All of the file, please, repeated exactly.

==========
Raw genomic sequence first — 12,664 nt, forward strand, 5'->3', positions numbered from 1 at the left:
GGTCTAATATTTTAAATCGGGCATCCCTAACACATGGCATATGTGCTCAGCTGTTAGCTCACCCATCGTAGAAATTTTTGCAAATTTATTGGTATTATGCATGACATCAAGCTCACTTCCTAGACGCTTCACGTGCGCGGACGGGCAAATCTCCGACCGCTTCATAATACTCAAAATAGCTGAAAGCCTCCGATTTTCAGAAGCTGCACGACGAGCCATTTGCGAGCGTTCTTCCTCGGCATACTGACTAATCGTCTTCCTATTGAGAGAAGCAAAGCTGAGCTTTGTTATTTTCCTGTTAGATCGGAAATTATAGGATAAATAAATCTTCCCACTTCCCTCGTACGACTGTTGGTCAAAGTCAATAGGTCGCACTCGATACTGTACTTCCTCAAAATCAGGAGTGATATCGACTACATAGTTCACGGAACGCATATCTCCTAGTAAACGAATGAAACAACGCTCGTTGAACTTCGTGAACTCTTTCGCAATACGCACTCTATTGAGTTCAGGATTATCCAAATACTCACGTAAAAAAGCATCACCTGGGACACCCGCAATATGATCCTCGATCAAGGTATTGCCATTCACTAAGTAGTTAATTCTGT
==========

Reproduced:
Raw genomic sequence first — 12,664 nt, forward strand, 5'->3', positions numbered from 1 at the left:
GGTCTAATATTTTAAATCGGGCATCCCTAACACATGGCATATGTGCTCAGCTGTTAGCTCACCCATCGTAGAAATTTTTGCAAATTTATTGGTATTATGCATGACATCAAGCTCACTTCCTAGACGCTTCACGTGCGCGGACGGGCAAATCTCCGACCGCTTCATAATACTCAAAATAGCTGAAAGCCTCCGATTTTCAGAAGCTGCACGACGAGCCATTTGCGAGCGTTCTTCCTCGGCATACTGACTAATCGTCTTCCTATTGAGAGAAGCAAAGCTGAGCTTTGTTATTTTCCTGTTAGATCGGAAATTATAGGATAAATAAATCTTCCCACTTCCCTCGTACGACTGTTGGTCAAAGTCAATAGGTCGCACTCGATACTGTACTTCCTCAAAATCAGGAGTGATATCGACTACATAGTTCACGGAACGCATATCTCCTAGTAAACGAATGAAACAACGCTCGTTGAACTTCGTGAACTCTTTCGCAATACGCACTCTATTGAGTTCAGGATTATCCAAATACTCACGTAAAAAAGCATCACCTGGGACACCCGCAATATGATCCTCGATCAAGGTATTGCCATTCACTAAGTAGTTAATTCTGT